The article tells the story of the founder of the organization, Fraidy Reiss, who grew up in an ultra-Orthodox world and how, after many years, she finally left her volatile husband, overcoming intense communal pressure to stay. Unchained at Last now helps women from other cultural milieus in similar situations where arranged marriages are common and divorce is discouraged, even in cases of abuse.

As the article states, the Good People Fund has provided the early financial support to start the organization and help it grow. Please forward this on to others who might be interested in learning about this issue or go to the Good People Fund Facebook page where you can share the article with your Facebook friends.  Thanks.

Gatekeepers

1 Comment

Run, don’t walk, to see the academy-award nominated Israeli film “Gatekeepers,” slated for release in the USA today. Go with your friends to see it, especially those on the right or in the center – or those who may not be familiar with what has occurred in Israel these past decades.

The film consists of interviews with all six former directors of the Shin Bet, Israel’s internal security service, who are still alive. These men were responsible for intelligence gathering in the West Bank and Gaza, for fighting terrorism, for helping to put down the intifadas, and for enforcing the occupation. Their knowledge and insight are unequaled. They are not naïve about the threats that Israel faces but their comments are gripping.

The film addresses two main topics. The first deals with the moral quandaries of fighting terror and trying to save Israeli lives. They describe in excruciating detail the choices they had to make, understanding the line they were walking. Their statements are illustrated with archival footage of past events, including videos of rocket attacks on vehicles carrying terror suspects along with graphic images of the aftermath of terror attacks, which bring to life the dilemmas and challenges they faced.

But the emphasis of the latter part of the film is even more enlightening. Uniformly they castigate the political leadership of Israel for lacking strategic vision, for concentrating on short-term tactics without paying attention to the long-term ramifications. These men dealt with all the political leaders for decades, on both the right and the left, and they are unsparing in their criticism. They, who were charged with enforcing the occupation, oppose it and believe that Israel is headed for disaster.

There have been some excellent reviews of the film. I recommend this one from The American Prospect by Jerusalem-based Gershom Gorenberg, the leading historian of Israeli policies in the occupied territories and author of one of the best recent books about Israel “The Unmaking of Israel.” Gorenberg does a good job of putting the film into a larger political and historical context.

This weekend’s Daily Jewish Forward also reviewed the film but offered some fascinating additional background. (Click here to the read the full article.) The perspective of these former Shin Bet directors can best be summed up by these observations from J.J. Goldberg, the reviewer:

Yes, they say, we abused suspects and killed bystanders. Our job was to stop terrorists, and we did. But they insist Israel has another option. It can extricate itself from the endless cycle of terrorism and repression by negotiating peace with the Palestinians and ending its occupation of the West Bank.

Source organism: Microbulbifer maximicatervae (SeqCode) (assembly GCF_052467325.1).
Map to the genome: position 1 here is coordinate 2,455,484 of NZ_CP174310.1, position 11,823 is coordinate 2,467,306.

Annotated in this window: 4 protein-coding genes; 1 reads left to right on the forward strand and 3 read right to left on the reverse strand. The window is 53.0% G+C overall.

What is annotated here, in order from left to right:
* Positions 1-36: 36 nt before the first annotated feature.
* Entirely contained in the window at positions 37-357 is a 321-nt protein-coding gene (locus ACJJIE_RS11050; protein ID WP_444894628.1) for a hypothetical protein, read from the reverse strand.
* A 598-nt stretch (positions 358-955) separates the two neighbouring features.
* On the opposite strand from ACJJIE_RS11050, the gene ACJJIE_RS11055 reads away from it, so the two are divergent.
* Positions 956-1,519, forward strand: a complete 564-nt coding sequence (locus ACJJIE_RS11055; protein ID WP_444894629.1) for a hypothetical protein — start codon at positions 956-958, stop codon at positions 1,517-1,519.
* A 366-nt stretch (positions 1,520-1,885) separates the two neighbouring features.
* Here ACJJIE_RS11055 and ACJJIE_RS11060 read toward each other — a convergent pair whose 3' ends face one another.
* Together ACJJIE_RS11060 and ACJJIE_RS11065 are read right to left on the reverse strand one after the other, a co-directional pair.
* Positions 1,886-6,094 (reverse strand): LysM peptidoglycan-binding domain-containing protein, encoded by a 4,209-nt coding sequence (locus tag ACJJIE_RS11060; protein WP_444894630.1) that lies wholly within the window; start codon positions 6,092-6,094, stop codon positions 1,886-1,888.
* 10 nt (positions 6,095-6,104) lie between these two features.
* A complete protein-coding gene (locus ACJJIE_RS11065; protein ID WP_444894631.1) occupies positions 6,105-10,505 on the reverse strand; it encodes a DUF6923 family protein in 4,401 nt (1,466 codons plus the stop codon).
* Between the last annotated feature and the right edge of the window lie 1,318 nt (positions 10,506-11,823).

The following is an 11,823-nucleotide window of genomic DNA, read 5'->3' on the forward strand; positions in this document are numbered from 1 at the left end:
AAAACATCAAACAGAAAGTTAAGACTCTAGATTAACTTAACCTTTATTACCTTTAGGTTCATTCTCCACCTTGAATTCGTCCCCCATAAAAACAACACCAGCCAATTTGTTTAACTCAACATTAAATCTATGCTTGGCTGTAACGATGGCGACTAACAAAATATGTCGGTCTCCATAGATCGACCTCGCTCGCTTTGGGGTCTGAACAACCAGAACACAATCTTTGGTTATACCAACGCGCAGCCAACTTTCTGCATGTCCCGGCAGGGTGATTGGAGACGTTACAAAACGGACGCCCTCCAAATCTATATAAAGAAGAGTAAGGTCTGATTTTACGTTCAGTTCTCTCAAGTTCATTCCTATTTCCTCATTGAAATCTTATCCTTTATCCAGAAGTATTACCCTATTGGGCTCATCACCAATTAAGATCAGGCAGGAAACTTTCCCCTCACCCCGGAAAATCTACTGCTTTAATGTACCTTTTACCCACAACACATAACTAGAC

It’s possible, they say. There is a partner on the other side that’s prepared for peaceful coexistence. Israel tells itself there’s no partner only because its leaders don’t want to give up the territories. They’re barreling toward disaster.

Again, these are not leftist Israel-haters talking. They’re the heads of Israel’s security service, the men tasked with penetrating the Palestinian mind, knowing what to expect and how to respond. That’s why it’s hard to watch. If you’ve spent a lifetime hearing that Israel desires only peace but its enemies are sworn to its destruction, this turns your world upside-down.

But the Forward reviewer goes beyond a typical review. He actually checked if the film accurately portrayed the opinions of these men or if the truth was left on the cutting room floor.

I phoned a couple of the security veterans who appear in the film. Did the film accurately reflect their views, I asked, or were they distorted by the filmmaker’s agenda?

“It completely reflects my views,” said Yaakov Peri, who headed the agency from 1988 to 1994. “We discuss these things among ourselves. We all agree.” Peri reminds me, as he’s told me before, that every ex-Mossad chief and most former army chiefs feel the same way.

But wouldn’t the film have been better if it concentrated on moral dilemmas and avoided politics? “If it had, there would have been no point to the film,” said Ami Ayalon, who headed the agency from 1995 to 2000.

“The six of us reached our opinions from different personal backgrounds and different political outlooks, but we’ve all reached the same conclusion,” Ayalon said. “Many Israelis and American Jews want to deny it, but this is our professional opinion. We’re at the edge of an abyss, and if Israeli-Palestinian peace doesn’t progress, it’s the end of Zionism.”

Like I said, run to see this film. Tell your friends to go. These men have credibility that few can equal. Maybe it will help lead to change.

This column was previously published on The Times of Israel.

%d bloggers like this: